Regulator wants POPIA in force by Q2 2020
The Information Regulator has written a letter to president Cyril Ramaphosa, requesting to bring the outstanding aspects of the Protection of Personal Information Act (POPIA) into effect.
Responding to ITWeb’s questions on the status of the data privacy law, advocate Pansy Tlakula, chairperson of the Information Regulator, said: “We have requested the president to bring the remaining sections of POPIA into effect in the new financial year. We are waiting for a response. We sent the letter last week.”
This after the Information Regulator's office stated POPIA will commence in the second half of 2020, speaking at the International Conference on Computers, Privacy and Data Protection that took place in Brussels last week.
POPIA was signed by then president Jacob Zuma on 19 November 2013 and published in the Government Gazette on 26 November 2013.
The purpose of the law is to ensure all South African institutions conduct themselves in a responsible manner when collecting, processing, storing and sharing another entity's personal information by holding them accountable should they abuse or compromise personal information in any way.
When the POPI Act is in force, businesses that don't comply, regardless of whether it’s intentional or accidental, can face severe penalties. The Act makes provision for fines of up to R10 million and a jail sentence of up to 10 years, depending on the seriousness of the breach.
However, 17 years after the process of formulating POPIA started, there is still no commencement date for the much-anticipated data protection law in SA.
The country is still waiting for the law to become fully operational, while the Information Regulator remains incapacitated to deal with the increasing number of data breaches besetting the country.
POPIA will only commence on a date to be determined by the regulator by proclamation in the Government Gazette.
In December, the Information Regulator published, for comment, draft guidelines to develop codes of conduct under the POPI Act. The submission of comments has since closed.
Francis Cronje, an information governance specialist and contributor to the POPI Act, believes budgetary constraints might be the biggest factor for the delays in implementing POPIA.
He explains the mandate of setting up a new institution tasked with regulating the protection of personal information and promoting access to information is a massive undertaking, starting with the appointment of numerous individuals, subsequent filling of roles, allocation of offices, co-ordinating with international counterparts, drafting of legislative forms, rules, regulations, setting-up of meetings, participating in legal proceedings, etc – all requiring substantial funding.
“The Information Regulator was only appointed late 2016 with a comparatively small budget compared internationally, and subsequent positions on executive level were only filled late 2019.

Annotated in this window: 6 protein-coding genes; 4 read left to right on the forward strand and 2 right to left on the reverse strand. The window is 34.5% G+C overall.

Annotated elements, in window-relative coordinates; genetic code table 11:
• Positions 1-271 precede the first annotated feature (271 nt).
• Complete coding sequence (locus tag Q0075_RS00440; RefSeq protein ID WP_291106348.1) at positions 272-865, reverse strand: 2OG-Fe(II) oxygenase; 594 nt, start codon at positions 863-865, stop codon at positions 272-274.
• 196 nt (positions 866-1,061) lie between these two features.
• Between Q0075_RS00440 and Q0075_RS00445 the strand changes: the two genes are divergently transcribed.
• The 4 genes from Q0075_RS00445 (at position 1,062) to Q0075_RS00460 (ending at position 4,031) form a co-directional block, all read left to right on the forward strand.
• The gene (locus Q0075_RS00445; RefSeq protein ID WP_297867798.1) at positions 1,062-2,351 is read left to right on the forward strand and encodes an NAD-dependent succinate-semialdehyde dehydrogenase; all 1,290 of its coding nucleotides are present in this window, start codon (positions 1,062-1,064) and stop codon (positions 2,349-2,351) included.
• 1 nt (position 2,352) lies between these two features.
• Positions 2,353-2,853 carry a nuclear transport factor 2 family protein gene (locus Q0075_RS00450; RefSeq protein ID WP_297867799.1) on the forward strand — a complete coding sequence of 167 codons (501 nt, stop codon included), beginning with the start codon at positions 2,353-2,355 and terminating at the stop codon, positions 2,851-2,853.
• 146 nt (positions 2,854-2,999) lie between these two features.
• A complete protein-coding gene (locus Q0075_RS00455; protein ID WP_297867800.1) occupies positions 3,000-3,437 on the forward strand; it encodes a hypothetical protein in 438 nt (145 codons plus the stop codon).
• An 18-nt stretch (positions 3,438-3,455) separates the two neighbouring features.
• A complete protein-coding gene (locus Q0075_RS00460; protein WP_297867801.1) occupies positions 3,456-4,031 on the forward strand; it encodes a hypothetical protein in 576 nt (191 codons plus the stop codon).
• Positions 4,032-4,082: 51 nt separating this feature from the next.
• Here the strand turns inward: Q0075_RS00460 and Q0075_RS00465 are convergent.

“It will be, in my opinion, illogical for the Information Regulator to issue commencement of the Act before ensuring a fully functional and operational body.”
Cronje adds: “Having assisted various large and multinational organisations, I am convinced that most large corporates understand the compliance challenges inherent to the Act, as well as the risks associated with data protection globally.”
However, he points out the length of time required to align business processes within these large organisations, and the complexities associated with the Act’s provisions, have caught some of them unaware and probably not in a state of readiness.
According to Cronje, corporates in the fortunate position of having allocated sufficient funds to their privacy programmes over the past couple of years are better prepared and probably ready for the Act.
“On the other hand, we have experienced that smaller organisations do not have the necessary budgets to tackle the challenges head-on and have taken a wait-and-see approach. The implementation or use of compliance software might be part of the solution.”
Cronje points out the passing of the law will mean a lot of things for organisations, of which the most important is probably certainty.
“With the long delays experienced before imminent commencement, smaller organisations have pushed the issue to the background. The consequences thereof are that the consumer still experiences unsolicited direct marketing, unlawful use of their personal information and still suffers the negative consequences of data breaches and theft.
“If organisations do not take accountability for the lawful processing of our personal information, the situation will not change. Commencement of the Act and subsequent enforcement thereof will hopefully oblige organisations to take stock of their legal duty to take up these constitutional and important responsibilities.
“Data can be regarded as the fuel or oil of the so-called fourth industrial revolution. With this immense importance also arrive risks associated with its processing. These risks, not only to organisations, but also to data subjects, cannot and should not be underestimated.
“The responsible and lawful processing of personal data and/or information and its subsequent protection should, therefore, become one of the foremost objectives of organisations and also individuals tasked therewith,” he concludes.